I have one computer running Debian Wheezy(screen version 4.01.00devel) and another one Debian Squeeze(screen version 4.00.03jw4) and under both of them screen automatically starts another process named screen. For example:


According to ps PID 6649 command is screen and PID 6650 command is SCREEN:

root@vserver:~# ps -f -p 6650
root      6650  6649  0 11:26 ?        00:00:00 SCREEN

Why does screen behave like this?


The outer screen (PID 6649) connects to the terminal you started from, and is terminated when you detach (Ctrl+a,d).

The inner screen (PID 6650) is not connected to that terminal, but rather controls its own pseudo-terminal (pty) device, to which the bash started from it is connected.

What happens is that when you enter something on the outer terminal, the outer screen gets it, sends it over a socket to the inner screen, and that in turn forwards the input to the pty it controls, so it ultimately reaches bash (or any other program started from bash, and controlled through the same pty). Output from bash (or any program started from it) will be sent to the inner screen's pty, which causes the inner screen sent it through the socket to the outer screen, which ultimately sends it to the terminal you started screen from (which in your case is again a pty created by ssh). Note that the socket is controlled by the inner screen, which allows detaching and re-attaching (see below).

If you detach the screen instance, what happens is that the inner screen, and with it the pty it controls, continues to exist. This is why the processes connecting to it, will survive, even if they try to do I/O. However the outer screen will terminate, thus breaking the connection with the outer terminal. You can now for example terminate the ssh session, and thus destroy the corresponding pty, and it will not affect the inner screen nor the programs started by it, since they communicate through their own pty device.

If you now log in again (creating another pty), and then call screen -r, the newly created screen instance will be connected to the terminal you started it from (which is completely separate from the one the first instance was started from, since you destroyed that), and then use the socket provided by the inner screen instance to re-connect with the inner screen, which will then send the current state of its own pty to the "outer" screen to display again; afterwards, the same I/O transmission line happens as with the previous outer screen instance.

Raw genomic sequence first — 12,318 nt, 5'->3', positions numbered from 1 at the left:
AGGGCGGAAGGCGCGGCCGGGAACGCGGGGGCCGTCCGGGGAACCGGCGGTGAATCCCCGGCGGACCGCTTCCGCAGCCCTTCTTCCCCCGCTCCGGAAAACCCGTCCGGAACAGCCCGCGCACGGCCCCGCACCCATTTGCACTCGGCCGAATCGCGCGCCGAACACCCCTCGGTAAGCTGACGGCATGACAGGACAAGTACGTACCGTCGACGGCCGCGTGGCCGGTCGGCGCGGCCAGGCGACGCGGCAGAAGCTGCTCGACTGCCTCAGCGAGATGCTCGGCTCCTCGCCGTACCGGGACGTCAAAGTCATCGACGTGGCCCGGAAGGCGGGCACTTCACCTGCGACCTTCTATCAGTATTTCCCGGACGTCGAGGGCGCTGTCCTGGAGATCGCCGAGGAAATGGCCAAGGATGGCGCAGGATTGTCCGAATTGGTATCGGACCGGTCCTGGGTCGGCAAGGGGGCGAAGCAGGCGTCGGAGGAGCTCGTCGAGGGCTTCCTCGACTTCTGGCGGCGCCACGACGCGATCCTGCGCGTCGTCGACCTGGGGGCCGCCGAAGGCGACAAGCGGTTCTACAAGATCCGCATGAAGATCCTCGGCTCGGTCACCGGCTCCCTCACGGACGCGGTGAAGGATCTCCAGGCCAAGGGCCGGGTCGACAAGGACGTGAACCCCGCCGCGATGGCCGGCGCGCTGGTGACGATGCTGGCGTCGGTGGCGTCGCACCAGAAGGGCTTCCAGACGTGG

If you now do a pstree, you'll find two lines with screen: One starting at sshd and ending at the new "outer" screen instance, and one starting with the "inner" screen instance which now no longer has a parent since that terminated when you detached the screen.

So in short:

  • The "outer" screen (PID 6649) connects with the terminal you're interacting with (in your case, the pty set up by ssh) and only lives as long as you're attached to the screen instance.
  • The "inner" screen (PID 6650) provides a separate pty for the programs you start under screen, and also provides the socket used to communicate the terminal state between the outer and the inner screen instance. It lives until you terminate screen (as opposed to detaching).
  • The separation is necessary to allow the controlled programs to survive the death of the outer pty (by being connected to a different pty which along with its controlling process — the inner screen — survives detaching from the outer terminal), as well as to re-attach (by having the surviving inner screen provide a socket to which new instances of screen can connect).

I guess the reason for the second process (the one with PID 6650 in your sample) is to close tty connection (stdin, stdout and stderr), so you could logout. logg back in later an retake onwship of screen.

As you can see, PID 6650 is not connected to a tty (TTY column says '?').

Your Answer

By clicking “Post Your Answer”, you agree to our terms of service, privacy policy and cookie policy

Not the answer you're looking for? Browse other questions tagged or ask your own question.